Milligan concluded that the impact of cyclically weak demand on rates is at best moderate. Some argue that the current low yields are the result of temporarily was monetary policy. But the supply-side evidence is that policy is being correctly set.
Jari Stehn, Senior Economist at Goldman Sachs, began his response by looking at theoretical efforts to distinguish the structural drivers from more cyclical ones. He acknowledged that financial markets seem to have embraced the model of Federal Reserve researchers Holston, Laubach and Williams (HLW) that the equilibrium real rate has fallen materially - from 4% in the 1960s to zero today. There is plenty of evidence, though, which does not fit this interpretation. Unemployment rates have not just fallen, but faster than was forecast by the economist consensus. Arguably measurement issues around GDP make employment the more reliable indicator of activity. GS’ own in-house indicators suggest that global GDP growth has accelerated from around 2.5% to almost 4.5% in the space of a year.
There are empirical issues with the assumptions of the HLW model. There is very little connection between estimates of potential growth and short-term rates in real terms - a key assumption. This result is apparent over long periods (multiple countries looking back as far as the 19th Century), and when controlling for alternative explanatory factors. This longer term approach also highlights that current real interest rates are not unprecedented and have mean-reverted to higher levels in the past.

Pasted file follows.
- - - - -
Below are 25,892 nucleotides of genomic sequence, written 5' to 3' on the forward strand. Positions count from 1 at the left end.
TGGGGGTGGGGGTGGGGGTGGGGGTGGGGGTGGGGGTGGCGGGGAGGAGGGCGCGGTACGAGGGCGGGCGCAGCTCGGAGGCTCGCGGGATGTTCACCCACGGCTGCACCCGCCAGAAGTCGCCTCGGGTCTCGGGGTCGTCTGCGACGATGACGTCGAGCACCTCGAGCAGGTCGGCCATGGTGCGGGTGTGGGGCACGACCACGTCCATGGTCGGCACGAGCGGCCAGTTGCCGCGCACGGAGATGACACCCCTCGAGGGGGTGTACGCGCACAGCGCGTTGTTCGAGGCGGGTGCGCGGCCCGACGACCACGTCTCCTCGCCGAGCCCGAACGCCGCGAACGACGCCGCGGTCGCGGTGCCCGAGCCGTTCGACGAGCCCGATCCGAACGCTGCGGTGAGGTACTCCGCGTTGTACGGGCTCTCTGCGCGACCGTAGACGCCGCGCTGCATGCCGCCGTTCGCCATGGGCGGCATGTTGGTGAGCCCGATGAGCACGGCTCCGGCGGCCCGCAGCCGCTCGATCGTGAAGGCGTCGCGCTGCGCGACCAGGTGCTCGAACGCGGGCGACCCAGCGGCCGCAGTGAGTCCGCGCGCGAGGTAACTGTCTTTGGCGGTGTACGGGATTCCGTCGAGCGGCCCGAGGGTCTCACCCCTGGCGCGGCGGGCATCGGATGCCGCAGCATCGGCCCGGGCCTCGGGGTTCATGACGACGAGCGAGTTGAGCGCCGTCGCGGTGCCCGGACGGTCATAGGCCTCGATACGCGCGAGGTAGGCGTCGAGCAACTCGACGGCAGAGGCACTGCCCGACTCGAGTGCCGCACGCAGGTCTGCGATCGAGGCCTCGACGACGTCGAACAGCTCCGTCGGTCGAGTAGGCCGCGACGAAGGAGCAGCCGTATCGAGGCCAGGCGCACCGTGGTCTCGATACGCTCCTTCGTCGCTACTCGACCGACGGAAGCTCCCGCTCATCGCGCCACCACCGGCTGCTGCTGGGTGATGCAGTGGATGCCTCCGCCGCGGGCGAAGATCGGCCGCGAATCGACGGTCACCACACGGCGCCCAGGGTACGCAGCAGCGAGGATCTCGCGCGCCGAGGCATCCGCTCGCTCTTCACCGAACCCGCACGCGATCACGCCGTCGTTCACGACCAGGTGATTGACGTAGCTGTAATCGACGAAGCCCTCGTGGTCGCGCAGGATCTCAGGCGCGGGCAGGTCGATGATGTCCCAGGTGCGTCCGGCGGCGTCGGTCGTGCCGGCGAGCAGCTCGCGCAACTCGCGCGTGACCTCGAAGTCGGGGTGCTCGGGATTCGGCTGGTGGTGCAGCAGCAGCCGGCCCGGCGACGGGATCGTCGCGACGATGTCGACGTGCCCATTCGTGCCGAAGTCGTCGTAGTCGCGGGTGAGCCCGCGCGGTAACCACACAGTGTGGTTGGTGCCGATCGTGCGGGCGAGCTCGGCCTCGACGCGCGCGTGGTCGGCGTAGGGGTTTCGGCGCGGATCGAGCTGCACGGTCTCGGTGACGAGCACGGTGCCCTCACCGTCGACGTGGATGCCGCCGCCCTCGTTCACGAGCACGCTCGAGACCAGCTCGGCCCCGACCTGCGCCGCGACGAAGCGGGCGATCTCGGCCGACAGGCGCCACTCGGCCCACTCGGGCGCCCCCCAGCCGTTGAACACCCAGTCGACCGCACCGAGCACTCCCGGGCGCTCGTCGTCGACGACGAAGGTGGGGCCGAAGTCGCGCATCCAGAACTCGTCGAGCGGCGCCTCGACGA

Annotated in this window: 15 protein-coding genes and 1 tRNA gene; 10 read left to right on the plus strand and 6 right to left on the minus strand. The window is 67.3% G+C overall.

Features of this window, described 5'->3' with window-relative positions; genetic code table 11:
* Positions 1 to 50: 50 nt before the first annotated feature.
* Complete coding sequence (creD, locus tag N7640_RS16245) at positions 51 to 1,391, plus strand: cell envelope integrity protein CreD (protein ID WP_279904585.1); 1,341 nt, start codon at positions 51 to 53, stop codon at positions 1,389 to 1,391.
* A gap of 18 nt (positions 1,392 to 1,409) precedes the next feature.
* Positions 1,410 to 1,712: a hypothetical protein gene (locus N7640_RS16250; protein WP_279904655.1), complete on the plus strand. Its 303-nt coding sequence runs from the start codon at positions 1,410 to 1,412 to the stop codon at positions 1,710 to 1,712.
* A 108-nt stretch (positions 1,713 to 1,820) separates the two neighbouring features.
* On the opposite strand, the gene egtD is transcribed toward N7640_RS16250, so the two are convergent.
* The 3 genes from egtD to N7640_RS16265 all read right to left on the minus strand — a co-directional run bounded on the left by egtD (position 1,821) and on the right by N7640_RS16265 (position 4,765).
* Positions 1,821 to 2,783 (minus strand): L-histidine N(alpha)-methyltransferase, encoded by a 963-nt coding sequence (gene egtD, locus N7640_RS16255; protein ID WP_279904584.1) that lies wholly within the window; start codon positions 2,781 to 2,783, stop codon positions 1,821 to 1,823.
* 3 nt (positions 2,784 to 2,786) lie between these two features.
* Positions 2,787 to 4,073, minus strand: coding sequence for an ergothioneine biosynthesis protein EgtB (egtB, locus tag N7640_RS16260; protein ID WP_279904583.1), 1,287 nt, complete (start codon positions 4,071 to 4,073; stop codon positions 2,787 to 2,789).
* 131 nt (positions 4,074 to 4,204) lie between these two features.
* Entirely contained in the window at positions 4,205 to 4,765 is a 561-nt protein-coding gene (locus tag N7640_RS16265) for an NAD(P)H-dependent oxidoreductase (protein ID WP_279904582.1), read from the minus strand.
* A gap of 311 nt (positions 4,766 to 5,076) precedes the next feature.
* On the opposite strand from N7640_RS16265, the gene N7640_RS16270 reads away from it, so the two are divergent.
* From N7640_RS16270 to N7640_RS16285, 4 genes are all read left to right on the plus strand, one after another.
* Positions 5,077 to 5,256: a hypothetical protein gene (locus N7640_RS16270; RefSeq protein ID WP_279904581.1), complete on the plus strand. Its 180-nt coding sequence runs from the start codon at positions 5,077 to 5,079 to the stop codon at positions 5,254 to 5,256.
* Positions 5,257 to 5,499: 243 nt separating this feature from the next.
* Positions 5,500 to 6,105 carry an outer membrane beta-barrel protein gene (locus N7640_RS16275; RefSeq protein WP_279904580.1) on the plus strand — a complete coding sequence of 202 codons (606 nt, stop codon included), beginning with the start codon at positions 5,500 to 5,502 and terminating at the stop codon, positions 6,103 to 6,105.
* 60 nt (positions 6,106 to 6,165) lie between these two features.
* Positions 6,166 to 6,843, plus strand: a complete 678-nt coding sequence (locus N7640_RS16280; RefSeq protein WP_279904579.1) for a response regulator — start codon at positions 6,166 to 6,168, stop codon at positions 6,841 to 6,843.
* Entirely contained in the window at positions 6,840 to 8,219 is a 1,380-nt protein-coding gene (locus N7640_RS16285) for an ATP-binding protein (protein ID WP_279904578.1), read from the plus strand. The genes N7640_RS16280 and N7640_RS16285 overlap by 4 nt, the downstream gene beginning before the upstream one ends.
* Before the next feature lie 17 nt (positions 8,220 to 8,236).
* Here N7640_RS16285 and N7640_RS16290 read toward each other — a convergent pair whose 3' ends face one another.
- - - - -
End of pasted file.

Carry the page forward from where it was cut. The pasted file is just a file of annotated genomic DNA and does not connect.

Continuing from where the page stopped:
There are a number of alternative approaches, but simply easing the assumption of a 1-1 relation between potential growth and real rates produces a more benign outcome. If we also include labour market performance alongside GDP, and allow shocks to potential output to be temporary, the implication is that we have only now returned to full employment, and that equilibrium rates are in fact much more cyclical than HLW allow. The median estimate of sustainable real interest rates, from a range of studies over the last 2 years, approaches 1% more closely than 0%. HLW also accept that the uncertainty around their estimates is of the order of several percentage points.
This uncertainty has policy implications. It may be rational to wait longer before tightening monetary policy into a normalisation - but a necessary consequence is that ultimately more tightening is needed compared to a more certain baseline. This may create surprises versus market expectations.
Responding to questions, Stehn indicated that a failure of inflation to continue its apparent return to central bank targets would be a critical warning sign. Milligan noted the possibility that a lower-growth, lower-rate environment may not be a problem to be solved, but a fact to be accepted. The policy measures which might alternatively be required are indicated by the dramatic move from the Bank of Japan to manage bond yield levels across the curve - little short of classical helicopter money. Regarding the impact of modern technology, Milligan noted that it has perhaps done more to improve utility, in the form of consumer surplus, than output in a way which GDP measures can capture.
It was noticeable that both speakers took different approaches to the issue, and in doing so gave the audience a well rounded view of the enormous range of explanatory factors. Financial markets are currently precariously poised between the two points of view, indicating just how balanced the debate really is. Resolution of the discussion, much less the underlying economic challenges, still feels a distant prospect.
An audio recording of the meeting is available here:
Slides are available on request from the SBE office.
To hear an interview between the two speakers and our social media manager, George Matlock, please click here: